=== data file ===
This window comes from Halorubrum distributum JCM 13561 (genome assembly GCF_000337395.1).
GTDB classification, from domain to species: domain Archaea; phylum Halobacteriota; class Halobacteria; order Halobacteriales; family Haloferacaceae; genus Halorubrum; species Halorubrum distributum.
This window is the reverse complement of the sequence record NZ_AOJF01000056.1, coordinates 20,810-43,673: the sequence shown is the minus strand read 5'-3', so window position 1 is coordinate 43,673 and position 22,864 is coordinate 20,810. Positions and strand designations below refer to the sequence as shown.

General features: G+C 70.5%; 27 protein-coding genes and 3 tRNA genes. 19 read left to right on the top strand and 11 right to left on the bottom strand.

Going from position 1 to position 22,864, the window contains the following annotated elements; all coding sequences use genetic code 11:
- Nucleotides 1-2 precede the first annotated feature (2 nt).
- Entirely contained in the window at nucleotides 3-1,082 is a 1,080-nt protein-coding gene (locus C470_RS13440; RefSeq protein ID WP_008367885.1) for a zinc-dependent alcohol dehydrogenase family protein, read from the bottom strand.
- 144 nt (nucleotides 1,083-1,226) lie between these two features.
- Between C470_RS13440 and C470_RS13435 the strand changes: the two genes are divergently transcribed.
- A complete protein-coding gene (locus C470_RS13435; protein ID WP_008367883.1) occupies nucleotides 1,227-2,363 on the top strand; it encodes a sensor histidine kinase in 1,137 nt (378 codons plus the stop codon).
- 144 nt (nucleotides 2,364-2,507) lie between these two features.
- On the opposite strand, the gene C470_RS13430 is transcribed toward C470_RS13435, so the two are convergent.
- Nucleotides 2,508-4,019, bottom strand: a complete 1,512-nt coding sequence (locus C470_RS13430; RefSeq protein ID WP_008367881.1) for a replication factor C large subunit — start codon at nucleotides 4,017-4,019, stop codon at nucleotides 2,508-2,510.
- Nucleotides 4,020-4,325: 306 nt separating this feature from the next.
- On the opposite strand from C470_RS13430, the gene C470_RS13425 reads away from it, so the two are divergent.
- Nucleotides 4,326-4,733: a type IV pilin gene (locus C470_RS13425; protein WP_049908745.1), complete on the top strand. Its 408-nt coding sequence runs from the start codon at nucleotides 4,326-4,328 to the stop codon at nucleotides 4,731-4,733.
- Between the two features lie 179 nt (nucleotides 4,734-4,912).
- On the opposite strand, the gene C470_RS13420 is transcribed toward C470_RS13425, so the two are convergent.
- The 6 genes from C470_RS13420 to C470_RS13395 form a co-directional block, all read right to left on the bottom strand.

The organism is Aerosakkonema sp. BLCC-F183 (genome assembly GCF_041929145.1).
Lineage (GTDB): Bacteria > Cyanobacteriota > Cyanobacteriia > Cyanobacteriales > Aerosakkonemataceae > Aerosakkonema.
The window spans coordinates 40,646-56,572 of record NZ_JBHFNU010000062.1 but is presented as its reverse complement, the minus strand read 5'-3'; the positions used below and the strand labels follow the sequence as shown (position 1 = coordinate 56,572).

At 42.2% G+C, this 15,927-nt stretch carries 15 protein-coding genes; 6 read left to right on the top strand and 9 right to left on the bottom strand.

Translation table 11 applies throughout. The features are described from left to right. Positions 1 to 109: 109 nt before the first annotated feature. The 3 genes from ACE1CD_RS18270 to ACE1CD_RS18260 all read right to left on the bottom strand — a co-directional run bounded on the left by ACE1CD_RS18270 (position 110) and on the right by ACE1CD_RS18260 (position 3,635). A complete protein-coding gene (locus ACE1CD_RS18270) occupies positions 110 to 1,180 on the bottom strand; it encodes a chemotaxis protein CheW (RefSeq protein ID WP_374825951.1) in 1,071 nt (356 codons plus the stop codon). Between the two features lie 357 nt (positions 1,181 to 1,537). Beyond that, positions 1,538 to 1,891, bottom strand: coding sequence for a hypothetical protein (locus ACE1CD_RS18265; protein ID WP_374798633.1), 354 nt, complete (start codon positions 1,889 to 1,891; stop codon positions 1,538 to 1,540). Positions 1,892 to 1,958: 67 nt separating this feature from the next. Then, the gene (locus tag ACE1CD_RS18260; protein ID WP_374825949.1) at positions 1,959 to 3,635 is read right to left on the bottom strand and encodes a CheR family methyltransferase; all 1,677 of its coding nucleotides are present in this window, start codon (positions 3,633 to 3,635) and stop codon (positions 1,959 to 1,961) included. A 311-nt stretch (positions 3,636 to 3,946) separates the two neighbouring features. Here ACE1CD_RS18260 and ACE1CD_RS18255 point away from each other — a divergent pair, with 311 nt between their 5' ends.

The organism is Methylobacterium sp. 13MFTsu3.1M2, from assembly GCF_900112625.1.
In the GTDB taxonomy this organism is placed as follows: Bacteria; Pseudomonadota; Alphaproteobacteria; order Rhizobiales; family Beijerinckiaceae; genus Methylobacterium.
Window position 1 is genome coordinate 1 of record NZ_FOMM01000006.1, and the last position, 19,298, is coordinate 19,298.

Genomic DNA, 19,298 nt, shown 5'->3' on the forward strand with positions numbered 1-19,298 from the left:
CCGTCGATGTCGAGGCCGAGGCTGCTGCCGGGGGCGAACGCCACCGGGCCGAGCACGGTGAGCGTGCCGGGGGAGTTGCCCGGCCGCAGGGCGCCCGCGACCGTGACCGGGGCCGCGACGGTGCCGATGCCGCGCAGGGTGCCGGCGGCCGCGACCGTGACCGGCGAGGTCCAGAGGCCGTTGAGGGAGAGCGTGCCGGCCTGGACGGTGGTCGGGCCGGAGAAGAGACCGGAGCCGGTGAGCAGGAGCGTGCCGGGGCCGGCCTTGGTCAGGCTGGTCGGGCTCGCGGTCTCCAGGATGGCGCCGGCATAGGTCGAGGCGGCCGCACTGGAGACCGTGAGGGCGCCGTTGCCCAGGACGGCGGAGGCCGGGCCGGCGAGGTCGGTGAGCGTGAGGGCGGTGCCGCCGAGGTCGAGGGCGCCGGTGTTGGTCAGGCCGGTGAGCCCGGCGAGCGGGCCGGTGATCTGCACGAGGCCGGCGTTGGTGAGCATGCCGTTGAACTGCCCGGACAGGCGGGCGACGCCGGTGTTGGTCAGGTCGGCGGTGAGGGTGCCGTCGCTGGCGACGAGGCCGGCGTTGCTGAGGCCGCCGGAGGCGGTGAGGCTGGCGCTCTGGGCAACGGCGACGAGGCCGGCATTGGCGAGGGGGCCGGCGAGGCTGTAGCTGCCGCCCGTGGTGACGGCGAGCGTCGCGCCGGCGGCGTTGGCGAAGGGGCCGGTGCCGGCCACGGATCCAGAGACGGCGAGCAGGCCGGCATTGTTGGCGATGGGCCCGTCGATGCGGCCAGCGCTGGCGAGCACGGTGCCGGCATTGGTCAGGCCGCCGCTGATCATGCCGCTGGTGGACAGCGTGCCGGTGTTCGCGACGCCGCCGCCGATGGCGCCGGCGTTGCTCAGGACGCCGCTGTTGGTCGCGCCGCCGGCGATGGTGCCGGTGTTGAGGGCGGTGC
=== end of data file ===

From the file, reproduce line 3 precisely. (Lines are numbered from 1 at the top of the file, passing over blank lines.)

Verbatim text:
This window is the reverse complement of the sequence record NZ_AOJF01000056.1, coordinates 20,810-43,673: the sequence shown is the minus strand read 5'-3', so window position 1 is coordinate 43,673 and position 22,864 is coordinate 20,810. Positions and strand designations below refer to the sequence as shown.